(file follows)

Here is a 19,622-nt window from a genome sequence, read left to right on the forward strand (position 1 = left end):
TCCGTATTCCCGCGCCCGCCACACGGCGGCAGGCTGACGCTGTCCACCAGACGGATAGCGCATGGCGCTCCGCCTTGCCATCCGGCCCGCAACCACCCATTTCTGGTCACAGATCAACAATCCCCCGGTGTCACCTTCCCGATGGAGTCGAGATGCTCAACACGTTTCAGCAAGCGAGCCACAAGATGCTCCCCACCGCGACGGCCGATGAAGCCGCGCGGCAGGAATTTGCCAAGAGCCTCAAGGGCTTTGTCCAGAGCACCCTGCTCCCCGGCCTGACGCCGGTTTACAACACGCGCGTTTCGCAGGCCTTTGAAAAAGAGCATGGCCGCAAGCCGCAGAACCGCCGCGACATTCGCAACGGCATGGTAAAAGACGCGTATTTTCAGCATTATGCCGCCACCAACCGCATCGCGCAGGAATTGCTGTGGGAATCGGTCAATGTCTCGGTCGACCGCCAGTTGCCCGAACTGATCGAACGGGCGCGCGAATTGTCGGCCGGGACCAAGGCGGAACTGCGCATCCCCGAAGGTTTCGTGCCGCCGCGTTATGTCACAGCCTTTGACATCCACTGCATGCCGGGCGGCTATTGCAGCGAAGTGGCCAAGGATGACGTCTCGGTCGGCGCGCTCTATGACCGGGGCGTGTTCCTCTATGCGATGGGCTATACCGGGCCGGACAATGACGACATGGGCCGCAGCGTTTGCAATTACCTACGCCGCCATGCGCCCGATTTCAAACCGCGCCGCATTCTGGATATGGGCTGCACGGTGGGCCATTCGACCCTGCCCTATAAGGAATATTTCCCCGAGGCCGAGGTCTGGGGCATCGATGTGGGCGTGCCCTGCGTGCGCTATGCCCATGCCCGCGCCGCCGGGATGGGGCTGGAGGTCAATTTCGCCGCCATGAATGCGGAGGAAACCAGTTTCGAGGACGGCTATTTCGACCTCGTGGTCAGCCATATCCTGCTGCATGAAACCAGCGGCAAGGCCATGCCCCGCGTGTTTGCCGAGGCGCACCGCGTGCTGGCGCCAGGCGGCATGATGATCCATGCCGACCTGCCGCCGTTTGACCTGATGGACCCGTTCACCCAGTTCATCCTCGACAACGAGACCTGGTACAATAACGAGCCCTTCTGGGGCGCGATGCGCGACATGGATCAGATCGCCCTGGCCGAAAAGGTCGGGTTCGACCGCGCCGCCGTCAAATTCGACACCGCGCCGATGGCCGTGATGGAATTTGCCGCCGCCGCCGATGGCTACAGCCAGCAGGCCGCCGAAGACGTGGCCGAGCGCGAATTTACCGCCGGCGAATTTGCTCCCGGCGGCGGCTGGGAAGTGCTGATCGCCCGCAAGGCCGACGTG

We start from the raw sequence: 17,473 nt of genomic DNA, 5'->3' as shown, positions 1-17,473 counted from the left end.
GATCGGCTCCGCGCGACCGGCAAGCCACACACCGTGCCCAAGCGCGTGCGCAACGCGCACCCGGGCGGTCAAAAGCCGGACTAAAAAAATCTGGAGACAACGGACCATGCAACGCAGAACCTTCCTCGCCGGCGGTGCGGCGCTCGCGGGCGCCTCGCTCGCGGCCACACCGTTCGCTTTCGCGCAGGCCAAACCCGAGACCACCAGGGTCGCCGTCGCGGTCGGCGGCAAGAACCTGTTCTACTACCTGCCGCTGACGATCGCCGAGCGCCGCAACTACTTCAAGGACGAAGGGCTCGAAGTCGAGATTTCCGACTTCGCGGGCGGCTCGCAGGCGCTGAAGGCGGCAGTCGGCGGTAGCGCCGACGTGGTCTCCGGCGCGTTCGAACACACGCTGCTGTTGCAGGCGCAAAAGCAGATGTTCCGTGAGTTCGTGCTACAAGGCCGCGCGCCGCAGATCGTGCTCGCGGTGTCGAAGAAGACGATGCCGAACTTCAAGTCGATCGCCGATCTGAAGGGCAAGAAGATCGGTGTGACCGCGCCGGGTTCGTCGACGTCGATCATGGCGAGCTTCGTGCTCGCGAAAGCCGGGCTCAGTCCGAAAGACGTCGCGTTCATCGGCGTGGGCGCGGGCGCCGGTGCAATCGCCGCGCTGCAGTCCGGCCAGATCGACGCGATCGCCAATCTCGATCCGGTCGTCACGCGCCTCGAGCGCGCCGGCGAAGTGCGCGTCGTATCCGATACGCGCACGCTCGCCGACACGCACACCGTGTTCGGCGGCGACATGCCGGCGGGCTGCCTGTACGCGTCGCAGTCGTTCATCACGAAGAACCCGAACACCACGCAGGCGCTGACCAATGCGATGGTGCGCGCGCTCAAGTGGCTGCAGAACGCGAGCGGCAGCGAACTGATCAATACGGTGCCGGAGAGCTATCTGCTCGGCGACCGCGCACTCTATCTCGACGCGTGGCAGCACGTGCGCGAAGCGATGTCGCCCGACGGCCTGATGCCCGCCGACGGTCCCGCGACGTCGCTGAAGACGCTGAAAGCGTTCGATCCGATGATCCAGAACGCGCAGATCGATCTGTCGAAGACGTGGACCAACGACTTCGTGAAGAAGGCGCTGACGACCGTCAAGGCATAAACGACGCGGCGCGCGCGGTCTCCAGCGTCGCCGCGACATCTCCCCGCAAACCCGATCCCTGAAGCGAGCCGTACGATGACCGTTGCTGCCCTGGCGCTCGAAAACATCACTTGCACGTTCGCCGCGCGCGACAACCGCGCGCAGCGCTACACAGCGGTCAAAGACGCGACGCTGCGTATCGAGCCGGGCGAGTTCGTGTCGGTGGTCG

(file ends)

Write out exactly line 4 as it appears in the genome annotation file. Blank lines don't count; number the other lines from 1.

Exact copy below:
GATCGGCTCCGCGCGACCGGCAAGCCACACACCGTGCCCAAGCGCGTGCGCAACGCGCACCCGGGCGGTCAAAAGCCGGACTAAAAAAATCTGGAGACAACGGACCATGCAACGCAGAACCTTCCTCGCCGGCGGTGCGGCGCTCGCGGGCGCCTCGCTCGCGGCCACACCGTTCGCTTTCGCGCAGGCCAAACCCGAGACCACCAGGGTCGCCGTCGCGGTCGGCGGCAAGAACCTGTTCTACTACCTGCCGCTGACGATCGCCGAGCGCCGCAACTACTTCAAGGACGAAGGGCTCGAAGTCGAGATTTCCGACTTCGCGGGCGGCTCGCAGGCGCTGAAGGCGGCAGTCGGCGGTAGCGCCGACGTGGTCTCCGGCGCGTTCGAACACACGCTGCTGTTGCAGGCGCAAAAGCAGATGTTCCGTGAGTTCGTGCTACAAGGCCGCGCGCCGCAGATCGTGCTCGCGGTGTCGAAGAAGACGATGCCGAACTTCAAGTCGATCGCCGATCTGAAGGGCAAGAAGATCGGTGTGACCGCGCCGGGTTCGTCGACGTCGATCATGGCGAGCTTCGTGCTCGCGAAAGCCGGGCTCAGTCCGAAAGACGTCGCGTTCATCGGCGTGGGCGCGGGCGCCGGTGCAATCGCCGCGCTGCAGTCCGGCCAGATCGACGCGATCGCCAATCTCGATCCGGTCGTCACGCGCCTCGAGCGCGCCGGCGAAGTGCGCGTCGTATCCGATACGCGCACGCTCGCCGACACGCACACCGTGTTCGGCGGCGACATGCCGGCGGGCTGCCTGTACGCGTCGCAGTCGTTCATCACGAAGAACCCGAACACCACGCAGGCGCTGACCAATGCGATGGTGCGCGCGCTCAAGTGGCTGCAGAACGCGAGCGGCAGCGAACTGATCAATACGGTGCCGGAGAGCTATCTGCTCGGCGACCGCGCACTCTATCTCGACGCGTGGCAGCACGTGCGCGAAGCGATGTCGCCCGACGGCCTGATGCCCGCCGACGGTCCCGCGACGTCGCTGAAGACGCTGAAAGCGTTCGATCCGATGATCCAGAACGCGCAGATCGATCTGTCGAAGACGTGGACCAACGACTTCGTGAAGAAGGCGCTGACGACCGTCAAGGCATAAACGACGCGGCGCGCGCGGTCTCCAGCGTCGCCGCGACATCTCCCCGCAAACCCGATCCCTGAAGCGAGCCGTACGATGACCGTTGCTGCCCTGGCGCTCGAAAACATCACTTGCACGTTCGCCGCGCGCGACAACCGCGCGCAGCGCTACACAGCGGTCAAAGACGCGACGCTGCGTATCGAGCCGGGCGAGTTCGTGTCGGTGGTCG